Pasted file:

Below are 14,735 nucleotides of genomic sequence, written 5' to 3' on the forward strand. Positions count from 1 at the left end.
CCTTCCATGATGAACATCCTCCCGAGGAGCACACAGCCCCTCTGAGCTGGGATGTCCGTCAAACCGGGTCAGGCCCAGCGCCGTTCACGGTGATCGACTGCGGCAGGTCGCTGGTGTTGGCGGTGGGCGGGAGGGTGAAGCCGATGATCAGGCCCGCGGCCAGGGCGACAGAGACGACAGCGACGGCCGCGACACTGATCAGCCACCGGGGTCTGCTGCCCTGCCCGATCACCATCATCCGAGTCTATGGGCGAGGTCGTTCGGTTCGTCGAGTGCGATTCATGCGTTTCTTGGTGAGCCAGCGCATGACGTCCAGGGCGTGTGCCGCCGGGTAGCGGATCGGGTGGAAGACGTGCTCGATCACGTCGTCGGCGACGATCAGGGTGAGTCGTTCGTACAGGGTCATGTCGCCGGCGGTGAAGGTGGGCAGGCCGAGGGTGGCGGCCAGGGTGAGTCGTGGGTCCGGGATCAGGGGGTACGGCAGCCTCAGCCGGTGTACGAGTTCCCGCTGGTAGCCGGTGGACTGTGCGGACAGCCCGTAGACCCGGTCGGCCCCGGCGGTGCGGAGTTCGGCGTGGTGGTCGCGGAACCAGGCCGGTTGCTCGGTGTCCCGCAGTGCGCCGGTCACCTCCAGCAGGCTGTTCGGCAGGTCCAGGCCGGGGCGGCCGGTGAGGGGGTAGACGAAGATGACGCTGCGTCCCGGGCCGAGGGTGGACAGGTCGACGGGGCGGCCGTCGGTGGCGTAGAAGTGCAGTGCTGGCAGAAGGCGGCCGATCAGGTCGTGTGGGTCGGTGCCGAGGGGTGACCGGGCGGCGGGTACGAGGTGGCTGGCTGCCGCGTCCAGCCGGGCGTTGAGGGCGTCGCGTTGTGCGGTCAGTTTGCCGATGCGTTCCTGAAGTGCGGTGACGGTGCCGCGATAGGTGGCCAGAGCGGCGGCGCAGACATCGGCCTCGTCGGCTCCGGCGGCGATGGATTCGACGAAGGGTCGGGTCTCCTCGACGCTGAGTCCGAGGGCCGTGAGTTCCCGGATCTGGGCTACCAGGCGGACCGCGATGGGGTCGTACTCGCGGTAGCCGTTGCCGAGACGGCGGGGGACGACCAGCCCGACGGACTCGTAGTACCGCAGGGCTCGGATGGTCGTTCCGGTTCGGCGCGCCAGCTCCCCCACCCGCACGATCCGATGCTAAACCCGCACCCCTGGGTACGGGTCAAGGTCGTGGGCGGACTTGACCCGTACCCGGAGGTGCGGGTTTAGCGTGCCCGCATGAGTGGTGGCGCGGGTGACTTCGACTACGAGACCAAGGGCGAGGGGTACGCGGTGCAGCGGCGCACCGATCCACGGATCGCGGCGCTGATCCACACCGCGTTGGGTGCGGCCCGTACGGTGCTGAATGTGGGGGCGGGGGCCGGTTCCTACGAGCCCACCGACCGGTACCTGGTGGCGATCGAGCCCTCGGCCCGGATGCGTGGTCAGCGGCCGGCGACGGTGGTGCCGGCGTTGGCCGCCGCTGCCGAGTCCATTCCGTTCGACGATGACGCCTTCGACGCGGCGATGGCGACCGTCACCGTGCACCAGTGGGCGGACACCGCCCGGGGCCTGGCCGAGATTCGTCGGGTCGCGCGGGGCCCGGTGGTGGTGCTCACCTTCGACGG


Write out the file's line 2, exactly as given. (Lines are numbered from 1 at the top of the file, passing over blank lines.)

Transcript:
CCTTCCATGATGAACATCCTCCCGAGGAGCACACAGCCCCTCTGAGCTGGGATGTCCGTCAAACCGGGTCAGGCCCAGCGCCGTTCACGGTGATCGACTGCGGCAGGTCGCTGGTGTTGGCGGTGGGCGGGAGGGTGAAGCCGATGATCAGGCCCGCGGCCAGGGCGACAGAGACGACAGCGACGGCCGCGACACTGATCAGCCACCGGGGTCTGCTGCCCTGCCCGATCACCATCATCCGAGTCTATGGGCGAGGTCGTTCGGTTCGTCGAGTGCGATTCATGCGTTTCTTGGTGAGCCAGCGCATGACGTCCAGGGCGTGTGCCGCCGGGTAGCGGATCGGGTGGAAGACGTGCTCGATCACGTCGTCGGCGACGATCAGGGTGAGTCGTTCGTACAGGGTCATGTCGCCGGCGGTGAAGGTGGGCAGGCCGAGGGTGGCGGCCAGGGTGAGTCGTGGGTCCGGGATCAGGGGGTACGGCAGCCTCAGCCGGTGTACGAGTTCCCGCTGGTAGCCGGTGGACTGTGCGGACAGCCCGTAGACCCGGTCGGCCCCGGCGGTGCGGAGTTCGGCGTGGTGGTCGCGGAACCAGGCCGGTTGCTCGGTGTCCCGCAGTGCGCCGGTCACCTCCAGCAGGCTGTTCGGCAGGTCCAGGCCGGGGCGGCCGGTGAGGGGGTAGACGAAGATGACGCTGCGTCCCGGGCCGAGGGTGGACAGGTCGACGGGGCGGCCGTCGGTGGCGTAGAAGTGCAGTGCTGGCAGAAGGCGGCCGATCAGGTCGTGTGGGTCGGTGCCGAGGGGTGACCGGGCGGCGGGTACGAGGTGGCTGGCTGCCGCGTCCAGCCGGGCGTTGAGGGCGTCGCGTTGTGCGGTCAGTTTGCCGATGCGTTCCTGAAGTGCGGTGACGGTGCCGCGATAGGTGGCCAGAGCGGCGGCGCAGACATCGGCCTCGTCGGCTCCGGCGGCGATGGATTCGACGAAGGGTCGGGTCTCCTCGACGCTGAGTCCGAGGGCCGTGAGTTCCCGGATCTGGGCTACCAGGCGGACCGCGATGGGGTCGTACTCGCGGTAGCCGTTGCCGAGACGGCGGGGGACGACCAGCCCGACGGACTCGTAGTACCGCAGGGCTCGGATGGTCGTTCCGGTTCGGCGCGCCAGCTCCCCCACCCGCACGATCCGATGCTAAACCCGCACCCCTGGGTACGGGTCAAGGTCGTGGGCGGACTTGACCCGTACCCGGAGGTGCGGGTTTAGCGTGCCCGCATGAGTGGTGGCGCGGGTGACTTCGACTACGAGACCAAGGGCGAGGGGTACGCGGTGCAGCGGCGCACCGATCCACGGATCGCGGCGCTGATCCACACCGCGTTGGGTGCGGCCCGTACGGTGCTGAATGTGGGGGCGGGGGCCGGTTCCTACGAGCCCACCGACCGGTACCTGGTGGCGATCGAGCCCTCGGCCCGGATGCGTGGTCAGCGGCCGGCGACGGTGGTGCCGGCGTTGGCCGCCGCTGCCGAGTCCATTCCGTTCGACGATGACGCCTTCGACGCGGCGATGGCGACCGTCACCGTGCACCAGTGGGCGGACACCGCCCGGGGCCTGGCCGAGATTCGTCGGGTCGCGCGGGGCCCGGTGGTGGTGCTCACCTTCGACGG